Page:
Retail Refugees

Artists: Trailblazers in Real Estate
September 29, 2008, 2:03 pm
Filed under: Stores | Tags: , , , ,

The real estate industry is in turmoil at the moment for obvious reasons of tighter lending conditions and the lack of financing options around the world. With all of these troubles however, property speculators and buyers who still manage to have some cash on hand are among the lucky few who are able to make some worthwhile investments. If you are one of these opportunistic investors for retail, hospitality purposes, or otherwise, experts are saying that your best bet might be to follow the artists in your city. According to Business Week, these areas of town are often the diamonds in the rough that can prove to be a valuable investment:

“Soho was once one. So were Tribeca; Venice, Calif.; and Philadelphia’s Old City. These former gritty neighborhoods once offered low-cost housing for artists.

Over time, these neighborhoods flourished, adding art galleries, coffee shops, hip little boutiques, and cool restaurants. Property values in turn increased to the point where many of the original artists found themselves priced out. Eventually the artists moved on in search of new bohemian blocks, but for the savvy home buyer, keeping an eye on where artists live can be a great way to get in early before a market takes off.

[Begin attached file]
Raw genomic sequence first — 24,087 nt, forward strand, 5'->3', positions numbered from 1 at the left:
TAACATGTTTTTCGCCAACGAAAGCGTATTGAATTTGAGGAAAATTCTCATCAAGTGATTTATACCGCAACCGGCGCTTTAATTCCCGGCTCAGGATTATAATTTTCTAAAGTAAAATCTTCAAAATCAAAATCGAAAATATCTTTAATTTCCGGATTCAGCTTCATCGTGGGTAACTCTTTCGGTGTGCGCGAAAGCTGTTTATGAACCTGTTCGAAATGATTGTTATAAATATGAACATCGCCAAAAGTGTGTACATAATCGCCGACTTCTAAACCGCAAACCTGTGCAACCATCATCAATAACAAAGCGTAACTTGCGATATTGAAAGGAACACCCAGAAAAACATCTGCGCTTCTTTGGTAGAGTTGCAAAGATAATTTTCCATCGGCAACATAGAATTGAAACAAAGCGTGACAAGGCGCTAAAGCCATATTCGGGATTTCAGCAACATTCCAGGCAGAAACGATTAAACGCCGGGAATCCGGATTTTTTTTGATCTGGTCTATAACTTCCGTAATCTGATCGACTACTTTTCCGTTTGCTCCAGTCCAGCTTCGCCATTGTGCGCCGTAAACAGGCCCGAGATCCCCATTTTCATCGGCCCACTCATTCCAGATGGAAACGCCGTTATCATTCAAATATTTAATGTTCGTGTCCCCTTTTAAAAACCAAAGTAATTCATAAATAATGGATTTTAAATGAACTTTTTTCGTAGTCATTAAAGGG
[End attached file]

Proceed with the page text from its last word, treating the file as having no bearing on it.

The reason is that artists are happy to move where real estate investors aren’t prepared to go—crime-ridden inner cities with trashed-out apartments, inside rat-infested buildings that seem destined for the wrecking ball.

Artists aren’t looking for the next hot neighborhood, just large, affordable spaces where they can grind, hammer, saw, and generally make a racket in the name of creativity. But they often set the stage for redevelopment, and home buyers who follow their lead can sometimes get in while real estate prices are affordable.

“Artists send the signal,” said Corbett. “The artists are the early adopters.…They do it in real estate the same way they do it in fashion, furniture design, and graphic design.”

The following images are three of these up-and-coming neighborhoods that artists have developed in the USA ( Pilsen in Chicago, Wynwood in Miami, and Jamaica Plain in Boston). When establishing a shop- especially a niche one, definitely consider taking a step away from the high street and looking towards your city arts district (where they LIVE, not necessarily where there are selling their work).

In which other cities around the world have you noticed this trend?





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